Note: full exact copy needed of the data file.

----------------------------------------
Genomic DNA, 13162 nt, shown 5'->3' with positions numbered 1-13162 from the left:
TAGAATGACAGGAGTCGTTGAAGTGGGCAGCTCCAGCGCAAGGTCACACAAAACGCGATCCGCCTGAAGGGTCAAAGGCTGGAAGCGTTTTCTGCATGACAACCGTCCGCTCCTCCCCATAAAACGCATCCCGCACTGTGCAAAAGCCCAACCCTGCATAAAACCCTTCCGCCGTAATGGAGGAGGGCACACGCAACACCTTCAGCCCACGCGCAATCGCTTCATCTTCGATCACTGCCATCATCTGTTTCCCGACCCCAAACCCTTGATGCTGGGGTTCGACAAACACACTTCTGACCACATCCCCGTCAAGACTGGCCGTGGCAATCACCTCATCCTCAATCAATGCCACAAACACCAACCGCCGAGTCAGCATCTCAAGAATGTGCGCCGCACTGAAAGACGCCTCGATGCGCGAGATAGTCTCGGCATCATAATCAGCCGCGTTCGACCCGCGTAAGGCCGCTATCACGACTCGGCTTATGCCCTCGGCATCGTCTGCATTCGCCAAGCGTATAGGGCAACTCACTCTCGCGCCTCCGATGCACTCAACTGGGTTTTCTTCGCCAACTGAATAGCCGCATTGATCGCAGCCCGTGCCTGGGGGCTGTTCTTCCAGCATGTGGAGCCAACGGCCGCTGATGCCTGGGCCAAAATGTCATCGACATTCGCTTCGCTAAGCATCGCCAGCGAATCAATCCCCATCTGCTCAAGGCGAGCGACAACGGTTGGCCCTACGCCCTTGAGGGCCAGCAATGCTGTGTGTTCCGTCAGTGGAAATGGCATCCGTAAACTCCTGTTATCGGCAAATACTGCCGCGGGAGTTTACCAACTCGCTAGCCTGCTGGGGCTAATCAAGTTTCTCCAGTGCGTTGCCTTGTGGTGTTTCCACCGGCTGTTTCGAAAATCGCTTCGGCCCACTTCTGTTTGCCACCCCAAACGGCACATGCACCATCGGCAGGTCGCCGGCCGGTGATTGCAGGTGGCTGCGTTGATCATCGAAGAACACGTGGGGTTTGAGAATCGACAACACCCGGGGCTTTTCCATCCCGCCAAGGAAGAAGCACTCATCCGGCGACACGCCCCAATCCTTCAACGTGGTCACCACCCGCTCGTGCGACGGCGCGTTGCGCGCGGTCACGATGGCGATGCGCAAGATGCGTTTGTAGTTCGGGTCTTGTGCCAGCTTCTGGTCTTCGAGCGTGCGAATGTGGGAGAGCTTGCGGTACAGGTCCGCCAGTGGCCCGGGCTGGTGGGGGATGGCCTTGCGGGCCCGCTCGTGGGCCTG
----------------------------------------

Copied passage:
Genomic DNA, 13162 nt, shown 5'->3' with positions numbered 1-13162 from the left:
TAGAATGACAGGAGTCGTTGAAGTGGGCAGCTCCAGCGCAAGGTCACACAAAACGCGATCCGCCTGAAGGGTCAAAGGCTGGAAGCGTTTTCTGCATGACAACCGTCCGCTCCTCCCCATAAAACGCATCCCGCACTGTGCAAAAGCCCAACCCTGCATAAAACCCTTCCGCCGTAATGGAGGAGGGCACACGCAACACCTTCAGCCCACGCGCAATCGCTTCATCTTCGATCACTGCCATCATCTGTTTCCCGACCCCAAACCCTTGATGCTGGGGTTCGACAAACACACTTCTGACCACATCCCCGTCAAGACTGGCCGTGGCAATCACCTCATCCTCAATCAATGCCACAAACACCAACCGCCGAGTCAGCATCTCAAGAATGTGCGCCGCACTGAAAGACGCCTCGATGCGCGAGATAGTCTCGGCATCATAATCAGCCGCGTTCGACCCGCGTAAGGCCGCTATCACGACTCGGCTTATGCCCTCGGCATCGTCTGCATTCGCCAAGCGTATAGGGCAACTCACTCTCGCGCCTCCGATGCACTCAACTGGGTTTTCTTCGCCAACTGAATAGCCGCATTGATCGCAGCCCGTGCCTGGGGGCTGTTCTTCCAGCATGTGGAGCCAACGGCCGCTGATGCCTGGGCCAAAATGTCATCGACATTCGCTTCGCTAAGCATCGCCAGCGAATCAATCCCCATCTGCTCAAGGCGAGCGACAACGGTTGGCCCTACGCCCTTGAGGGCCAGCAATGCTGTGTGTTCCGTCAGTGGAAATGGCATCCGTAAACTCCTGTTATCGGCAAATACTGCCGCGGGAGTTTACCAACTCGCTAGCCTGCTGGGGCTAATCAAGTTTCTCCAGTGCGTTGCCTTGTGGTGTTTCCACCGGCTGTTTCGAAAATCGCTTCGGCCCACTTCTGTTTGCCACCCCAAACGGCACATGCACCATCGGCAGGTCGCCGGCCGGTGATTGCAGGTGGCTGCGTTGATCATCGAAGAACACGTGGGGTTTGAGAATCGACAACACCCGGGGCTTTTCCATCCCGCCAAGGAAGAAGCACTCATCCGGCGACACGCCCCAATCCTTCAACGTGGTCACCACCCGCTCGTGCGACGGCGCGTTGCGCGCGGTCACGATGGCGATGCGCAAGATGCGTTTGTAGTTCGGGTCTTGTGCCAGCTTCTGGTCTTCGAGCGTGCGAATGTGGGAGAGCTTGCGGTACAGGTCCGCCAGTGGCCCGGGCTGGTGGGGGATGGCCTTGCGGGCCCGCTCGTGGGCCTG